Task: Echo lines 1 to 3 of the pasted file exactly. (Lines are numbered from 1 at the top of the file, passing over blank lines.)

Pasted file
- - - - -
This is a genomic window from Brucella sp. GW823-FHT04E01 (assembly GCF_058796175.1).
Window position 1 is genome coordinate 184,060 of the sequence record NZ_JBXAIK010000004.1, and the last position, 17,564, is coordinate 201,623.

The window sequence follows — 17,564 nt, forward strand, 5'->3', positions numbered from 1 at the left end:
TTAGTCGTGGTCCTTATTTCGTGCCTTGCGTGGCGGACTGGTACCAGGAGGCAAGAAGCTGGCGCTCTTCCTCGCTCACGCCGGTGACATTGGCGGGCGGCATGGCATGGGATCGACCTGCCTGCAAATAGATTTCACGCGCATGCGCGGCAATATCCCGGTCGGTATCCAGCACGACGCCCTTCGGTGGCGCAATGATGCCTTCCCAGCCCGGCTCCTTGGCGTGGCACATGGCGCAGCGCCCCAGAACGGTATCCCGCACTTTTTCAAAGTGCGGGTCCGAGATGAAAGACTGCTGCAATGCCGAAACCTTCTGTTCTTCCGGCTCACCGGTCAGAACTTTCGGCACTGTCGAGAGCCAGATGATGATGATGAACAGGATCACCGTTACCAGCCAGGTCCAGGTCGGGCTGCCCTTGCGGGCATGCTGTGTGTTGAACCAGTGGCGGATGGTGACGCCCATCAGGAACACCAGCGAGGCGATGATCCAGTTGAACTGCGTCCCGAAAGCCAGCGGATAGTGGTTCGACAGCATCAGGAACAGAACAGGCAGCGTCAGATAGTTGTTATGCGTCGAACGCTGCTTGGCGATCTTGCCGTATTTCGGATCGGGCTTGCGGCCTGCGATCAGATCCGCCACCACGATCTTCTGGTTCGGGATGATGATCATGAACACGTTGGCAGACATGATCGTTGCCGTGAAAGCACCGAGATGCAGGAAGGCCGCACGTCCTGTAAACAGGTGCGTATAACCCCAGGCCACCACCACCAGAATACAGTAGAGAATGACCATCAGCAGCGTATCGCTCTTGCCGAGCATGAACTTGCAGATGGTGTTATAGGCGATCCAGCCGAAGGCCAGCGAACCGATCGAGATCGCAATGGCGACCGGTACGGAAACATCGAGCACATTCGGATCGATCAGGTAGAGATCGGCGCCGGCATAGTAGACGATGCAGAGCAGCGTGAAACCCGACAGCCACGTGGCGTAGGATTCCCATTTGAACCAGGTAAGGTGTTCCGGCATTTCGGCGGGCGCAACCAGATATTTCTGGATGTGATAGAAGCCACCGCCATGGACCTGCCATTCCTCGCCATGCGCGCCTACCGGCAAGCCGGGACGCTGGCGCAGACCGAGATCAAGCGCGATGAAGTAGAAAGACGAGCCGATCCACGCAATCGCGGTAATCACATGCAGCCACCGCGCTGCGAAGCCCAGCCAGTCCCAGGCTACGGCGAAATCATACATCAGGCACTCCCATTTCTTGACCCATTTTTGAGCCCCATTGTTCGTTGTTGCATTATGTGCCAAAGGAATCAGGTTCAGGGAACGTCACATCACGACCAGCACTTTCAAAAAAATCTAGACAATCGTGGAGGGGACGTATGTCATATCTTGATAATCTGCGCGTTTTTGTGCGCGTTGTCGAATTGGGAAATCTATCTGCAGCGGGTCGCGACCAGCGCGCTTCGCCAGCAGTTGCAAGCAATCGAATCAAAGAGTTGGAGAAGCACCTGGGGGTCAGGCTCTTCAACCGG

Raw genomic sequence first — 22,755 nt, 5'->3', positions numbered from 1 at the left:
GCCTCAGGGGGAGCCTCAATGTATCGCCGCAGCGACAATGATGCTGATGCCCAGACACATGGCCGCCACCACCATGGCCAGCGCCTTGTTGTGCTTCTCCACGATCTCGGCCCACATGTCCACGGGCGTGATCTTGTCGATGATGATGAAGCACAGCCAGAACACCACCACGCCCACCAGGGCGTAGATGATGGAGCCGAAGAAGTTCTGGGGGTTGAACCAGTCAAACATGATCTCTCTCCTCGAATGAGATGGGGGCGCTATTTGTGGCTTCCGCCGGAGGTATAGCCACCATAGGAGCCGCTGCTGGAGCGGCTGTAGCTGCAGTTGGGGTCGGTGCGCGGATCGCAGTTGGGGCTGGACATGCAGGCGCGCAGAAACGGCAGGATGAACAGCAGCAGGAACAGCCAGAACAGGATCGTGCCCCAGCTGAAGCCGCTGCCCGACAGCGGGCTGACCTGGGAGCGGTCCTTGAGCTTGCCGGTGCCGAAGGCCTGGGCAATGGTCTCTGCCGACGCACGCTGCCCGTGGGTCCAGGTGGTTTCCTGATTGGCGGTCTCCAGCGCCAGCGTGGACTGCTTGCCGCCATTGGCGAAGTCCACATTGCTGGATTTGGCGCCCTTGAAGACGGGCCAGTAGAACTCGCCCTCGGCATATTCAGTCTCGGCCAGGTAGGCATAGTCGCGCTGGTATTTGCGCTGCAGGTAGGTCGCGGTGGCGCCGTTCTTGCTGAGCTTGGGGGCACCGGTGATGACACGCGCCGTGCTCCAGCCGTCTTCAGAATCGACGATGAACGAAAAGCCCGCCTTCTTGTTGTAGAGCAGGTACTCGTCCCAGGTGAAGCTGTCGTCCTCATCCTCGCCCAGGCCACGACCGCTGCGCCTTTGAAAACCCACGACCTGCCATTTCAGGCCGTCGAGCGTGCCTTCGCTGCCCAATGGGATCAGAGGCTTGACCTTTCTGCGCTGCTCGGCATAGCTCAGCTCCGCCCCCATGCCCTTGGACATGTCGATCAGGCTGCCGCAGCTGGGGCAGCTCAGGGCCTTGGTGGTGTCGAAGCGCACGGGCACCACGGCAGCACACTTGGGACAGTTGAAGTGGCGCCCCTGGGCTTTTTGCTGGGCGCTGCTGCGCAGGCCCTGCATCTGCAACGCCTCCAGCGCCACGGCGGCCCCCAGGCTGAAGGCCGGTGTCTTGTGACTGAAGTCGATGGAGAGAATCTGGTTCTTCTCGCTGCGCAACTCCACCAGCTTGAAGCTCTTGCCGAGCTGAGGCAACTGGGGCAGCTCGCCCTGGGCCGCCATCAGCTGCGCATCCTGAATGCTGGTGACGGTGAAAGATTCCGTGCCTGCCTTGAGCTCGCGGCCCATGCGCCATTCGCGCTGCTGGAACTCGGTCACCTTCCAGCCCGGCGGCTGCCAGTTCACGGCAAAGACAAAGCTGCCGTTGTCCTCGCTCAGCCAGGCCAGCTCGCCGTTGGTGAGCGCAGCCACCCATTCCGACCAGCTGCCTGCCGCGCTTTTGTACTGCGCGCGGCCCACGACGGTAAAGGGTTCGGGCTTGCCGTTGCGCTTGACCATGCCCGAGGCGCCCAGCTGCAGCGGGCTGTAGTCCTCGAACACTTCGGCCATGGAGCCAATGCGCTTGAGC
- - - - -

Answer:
This is a genomic window from Brucella sp. GW823-FHT04E01 (assembly GCF_058796175.1).
Window position 1 is genome coordinate 184,060 of the sequence record NZ_JBXAIK010000004.1, and the last position, 17,564, is coordinate 201,623.

The window sequence follows — 17,564 nt, forward strand, 5'->3', positions numbered from 1 at the left end: